From today's featured article
The black-breasted buttonquail (Turnix melanogaster) is a buttonquail endemic to eastern Australia. It is a plump quail-shaped bird with white eyes and predominantly marbled black, rufous and pale brown plumage, marked prominently with white spots and stripes. Like other buttonquails, it is unrelated to the true quails, and the female is larger and more boldly coloured than the male, with a distinctive black head and neck sprinkled with fine white markings. The usual sex roles are reversed, as the female mates with multiple male partners and leaves them to incubate the eggs. It is usually found in rainforest and forages in large areas of thick leaf litter. Most of its original habitat has been cleared, and the remaining populations are fragmented. The black-breasted buttonquail is listed as vulnerable on the IUCN Red List and under the Environment Protection and Biodiversity Conservation Act 1999. A three-year conservation project has been under way since 2021. (Full article...)
Did you know ...
- ... that during the bloody siege of Badajoz, William Nicholas (pictured) was wounded by musket-ball and bayonet, but continued to give orders and was carried up the breach, only to be shot again?
- ... that David Bowie frequently updated the lyrics for his song "Young Americans" to keep them contemporary?
- ... that in 1991, Juan López Mella was the first Spanish rider to achieve a podium place in the Superbike World Championship?
- ... that after complaints of A Pickle for the Knowing Ones lacking punctuation, the author published a second edition with full pages of punctuation in the appendix?
- ... that in 1998, the Mercedes-Benz CLK GTR received the Guinness World Record for the most expensive production car?
- ... that the 1995 dedication ceremony for the Faces of War Memorial included missing-man flyovers?
- ... that fossils are included in Polystoechotites due to being poorly fossilized, rather than due to relation?
- ... that politician Kalervo Kummola introduced karaoke to Finland?
In the news
- Petr Pavel (pictured) is elected as president of the Czech Republic.
- Cyclone Cheneso leaves at least 25 people dead in Madagascar.
- An armed attack on the Azerbaijani Embassy in Iran leaves one person dead and two others injured.
- Chris Hipkins succeeds Jacinda Ardern as prime minister of New Zealand and leader of the Labour Party after her resignation.
- Brahim Ghali is re-elected as secretary general of the Polisario Front and president of the Sahrawi Arab Democratic Republic.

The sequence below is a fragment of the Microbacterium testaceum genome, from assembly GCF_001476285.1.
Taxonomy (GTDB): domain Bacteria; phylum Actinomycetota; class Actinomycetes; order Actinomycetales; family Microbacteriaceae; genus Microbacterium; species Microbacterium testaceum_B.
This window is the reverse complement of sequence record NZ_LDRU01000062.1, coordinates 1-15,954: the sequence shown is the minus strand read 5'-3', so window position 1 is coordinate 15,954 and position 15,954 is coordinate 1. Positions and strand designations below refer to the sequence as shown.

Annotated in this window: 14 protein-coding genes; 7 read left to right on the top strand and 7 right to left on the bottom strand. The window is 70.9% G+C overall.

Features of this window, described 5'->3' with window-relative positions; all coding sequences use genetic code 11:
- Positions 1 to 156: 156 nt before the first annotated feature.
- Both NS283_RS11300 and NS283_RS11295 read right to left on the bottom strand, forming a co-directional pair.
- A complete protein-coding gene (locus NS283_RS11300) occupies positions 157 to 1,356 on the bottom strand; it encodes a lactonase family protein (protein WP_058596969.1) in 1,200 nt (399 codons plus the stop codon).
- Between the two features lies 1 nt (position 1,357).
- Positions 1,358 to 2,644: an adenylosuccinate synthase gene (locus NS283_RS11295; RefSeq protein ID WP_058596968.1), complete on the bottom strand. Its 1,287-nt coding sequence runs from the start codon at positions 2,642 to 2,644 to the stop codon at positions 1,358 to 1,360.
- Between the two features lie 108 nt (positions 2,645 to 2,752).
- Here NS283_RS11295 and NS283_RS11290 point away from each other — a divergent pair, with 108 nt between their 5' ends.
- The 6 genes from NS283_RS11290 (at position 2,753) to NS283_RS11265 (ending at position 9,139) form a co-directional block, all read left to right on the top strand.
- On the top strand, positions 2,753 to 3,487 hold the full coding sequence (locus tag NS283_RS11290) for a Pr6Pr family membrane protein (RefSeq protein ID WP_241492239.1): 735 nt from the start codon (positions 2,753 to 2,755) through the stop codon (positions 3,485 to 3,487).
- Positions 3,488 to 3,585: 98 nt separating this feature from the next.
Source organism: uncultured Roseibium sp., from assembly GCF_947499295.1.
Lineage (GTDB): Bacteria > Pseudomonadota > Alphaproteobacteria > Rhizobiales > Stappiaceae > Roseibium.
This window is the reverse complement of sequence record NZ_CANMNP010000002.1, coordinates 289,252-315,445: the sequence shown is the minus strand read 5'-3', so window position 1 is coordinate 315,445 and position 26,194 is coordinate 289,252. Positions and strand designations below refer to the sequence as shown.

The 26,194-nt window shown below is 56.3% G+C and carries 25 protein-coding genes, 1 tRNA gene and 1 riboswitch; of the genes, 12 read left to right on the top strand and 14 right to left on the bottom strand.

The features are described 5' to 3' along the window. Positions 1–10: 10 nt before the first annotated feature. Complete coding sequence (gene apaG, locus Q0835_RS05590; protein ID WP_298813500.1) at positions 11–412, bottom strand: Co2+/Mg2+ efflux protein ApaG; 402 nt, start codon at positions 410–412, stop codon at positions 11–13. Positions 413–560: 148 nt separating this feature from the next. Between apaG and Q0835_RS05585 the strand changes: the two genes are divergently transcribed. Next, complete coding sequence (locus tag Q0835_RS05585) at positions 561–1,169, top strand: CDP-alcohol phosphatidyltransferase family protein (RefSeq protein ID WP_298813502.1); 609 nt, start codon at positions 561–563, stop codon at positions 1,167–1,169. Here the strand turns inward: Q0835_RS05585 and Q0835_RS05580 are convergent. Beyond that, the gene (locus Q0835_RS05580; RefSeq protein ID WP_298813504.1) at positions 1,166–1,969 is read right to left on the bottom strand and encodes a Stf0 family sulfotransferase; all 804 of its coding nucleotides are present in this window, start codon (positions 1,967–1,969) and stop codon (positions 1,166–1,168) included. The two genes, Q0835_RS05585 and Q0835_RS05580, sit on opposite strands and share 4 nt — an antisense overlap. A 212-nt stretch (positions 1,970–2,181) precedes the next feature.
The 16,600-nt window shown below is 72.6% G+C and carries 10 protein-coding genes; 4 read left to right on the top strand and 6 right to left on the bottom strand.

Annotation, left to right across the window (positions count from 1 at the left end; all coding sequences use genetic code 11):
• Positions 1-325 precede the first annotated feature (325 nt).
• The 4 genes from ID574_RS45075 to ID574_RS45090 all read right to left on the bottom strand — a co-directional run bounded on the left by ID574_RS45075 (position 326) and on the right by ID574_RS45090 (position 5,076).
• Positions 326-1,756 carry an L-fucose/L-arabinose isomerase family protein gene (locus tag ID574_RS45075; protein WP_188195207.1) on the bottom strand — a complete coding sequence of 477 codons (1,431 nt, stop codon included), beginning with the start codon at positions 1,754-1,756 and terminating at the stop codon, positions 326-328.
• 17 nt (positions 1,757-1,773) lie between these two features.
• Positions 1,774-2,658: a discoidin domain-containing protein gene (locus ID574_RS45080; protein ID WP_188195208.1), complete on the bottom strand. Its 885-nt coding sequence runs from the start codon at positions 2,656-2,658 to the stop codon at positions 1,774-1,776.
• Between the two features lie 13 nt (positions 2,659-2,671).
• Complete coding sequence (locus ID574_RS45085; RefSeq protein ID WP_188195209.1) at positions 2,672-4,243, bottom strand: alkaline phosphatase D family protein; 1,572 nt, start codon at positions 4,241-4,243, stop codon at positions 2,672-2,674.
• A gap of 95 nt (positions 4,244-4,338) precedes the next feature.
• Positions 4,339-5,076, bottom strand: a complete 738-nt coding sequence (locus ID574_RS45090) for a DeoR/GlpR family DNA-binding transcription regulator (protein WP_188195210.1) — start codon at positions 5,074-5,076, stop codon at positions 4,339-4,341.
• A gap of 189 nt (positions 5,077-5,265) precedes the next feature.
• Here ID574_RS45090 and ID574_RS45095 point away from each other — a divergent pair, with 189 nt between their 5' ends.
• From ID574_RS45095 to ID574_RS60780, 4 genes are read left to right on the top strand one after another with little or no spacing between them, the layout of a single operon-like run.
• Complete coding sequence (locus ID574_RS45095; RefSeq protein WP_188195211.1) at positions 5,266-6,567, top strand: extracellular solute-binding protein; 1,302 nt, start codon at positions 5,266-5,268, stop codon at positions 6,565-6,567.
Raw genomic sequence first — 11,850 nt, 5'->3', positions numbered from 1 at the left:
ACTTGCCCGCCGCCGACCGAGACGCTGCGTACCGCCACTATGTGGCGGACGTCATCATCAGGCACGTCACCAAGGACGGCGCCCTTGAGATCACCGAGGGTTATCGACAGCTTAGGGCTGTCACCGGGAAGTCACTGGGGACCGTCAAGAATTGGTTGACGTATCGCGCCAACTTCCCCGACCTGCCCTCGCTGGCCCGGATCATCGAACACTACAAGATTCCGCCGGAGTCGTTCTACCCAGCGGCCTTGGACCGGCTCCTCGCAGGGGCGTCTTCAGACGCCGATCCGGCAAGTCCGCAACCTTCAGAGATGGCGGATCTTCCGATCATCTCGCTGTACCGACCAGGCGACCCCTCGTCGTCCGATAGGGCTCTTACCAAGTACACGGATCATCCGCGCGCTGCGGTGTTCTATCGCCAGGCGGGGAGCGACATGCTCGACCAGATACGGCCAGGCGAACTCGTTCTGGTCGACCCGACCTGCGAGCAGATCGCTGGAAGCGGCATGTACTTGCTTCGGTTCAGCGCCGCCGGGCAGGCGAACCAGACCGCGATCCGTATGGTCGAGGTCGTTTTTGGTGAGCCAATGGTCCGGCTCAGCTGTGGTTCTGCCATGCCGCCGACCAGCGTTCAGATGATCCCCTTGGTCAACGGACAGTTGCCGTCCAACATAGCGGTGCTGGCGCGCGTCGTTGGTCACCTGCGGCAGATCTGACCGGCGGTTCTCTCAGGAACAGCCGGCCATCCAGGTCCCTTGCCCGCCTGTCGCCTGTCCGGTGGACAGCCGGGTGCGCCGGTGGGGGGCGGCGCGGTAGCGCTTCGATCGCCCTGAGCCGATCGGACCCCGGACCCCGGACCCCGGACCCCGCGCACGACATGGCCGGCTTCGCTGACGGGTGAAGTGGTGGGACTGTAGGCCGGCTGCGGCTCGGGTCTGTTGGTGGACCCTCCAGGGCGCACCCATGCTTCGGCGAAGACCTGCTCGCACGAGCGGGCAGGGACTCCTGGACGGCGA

- A helicopter crashes near Kyiv, killing fourteen people, including Ukrainian interior minister Denys Monastyrsky.
On this day
- 1607 – Low-lying places around the coasts of the Bristol Channel of Britain were flooded, resulting in an estimated 2,000 deaths.
- 1835 – Richard Lawrence became the first person to attempt to assassinate a sitting US president when he failed to kill Andrew Jackson at the US Capitol (assassination attempt pictured) and was subdued by the crowd.
- 1939 – In a speech to the Reichstag, Adolf Hitler threatened the "annihilation of the Jewish race in Europe".
- 1972 – The Troubles: On Bloody Sunday, members of the British Parachute Regiment shot 26 civil-rights protesters in Derry, Northern Ireland, killing at least 13 people.
From today's featured list
The 59th Primetime Creative Arts Emmy Awards honored the best in artistic and technical achievement in American prime time television programming from June 1, 2006, until May 31, 2007, as chosen by the Academy of Television Arts & Sciences. The awards were presented on September 8, 2007, in a ceremony hosted by Carlos Mencia at the Shrine Auditorium in Los Angeles, California. Bury My Heart at Wounded Knee received five wins from 11 nominations, leading all programs in both wins and nominations. Planet Earth and Tony Bennett: An American Classic tied for the second-most awards with four each, followed by Jane Eyre, Rome, and When the Levees Broke: A Requiem in Four Acts with three each. HBO was the most-recognized network, receiving 15 awards from 53 nominations. (Full list...)
Today's featured picture
Frontonia is a genus of free-living unicellular ciliate protists, belonging to the order Peniculida. As Peniculids, the Frontonia are closely related to members of the genus Paramecium. However, whereas Paramecia are mainly bacterivores, Frontonia are capable of ingesting large prey such as diatoms, filamentous algae, testate amoebas, and even, in some circumstances, members of their own species.
Photograph credit: Wiedehopf20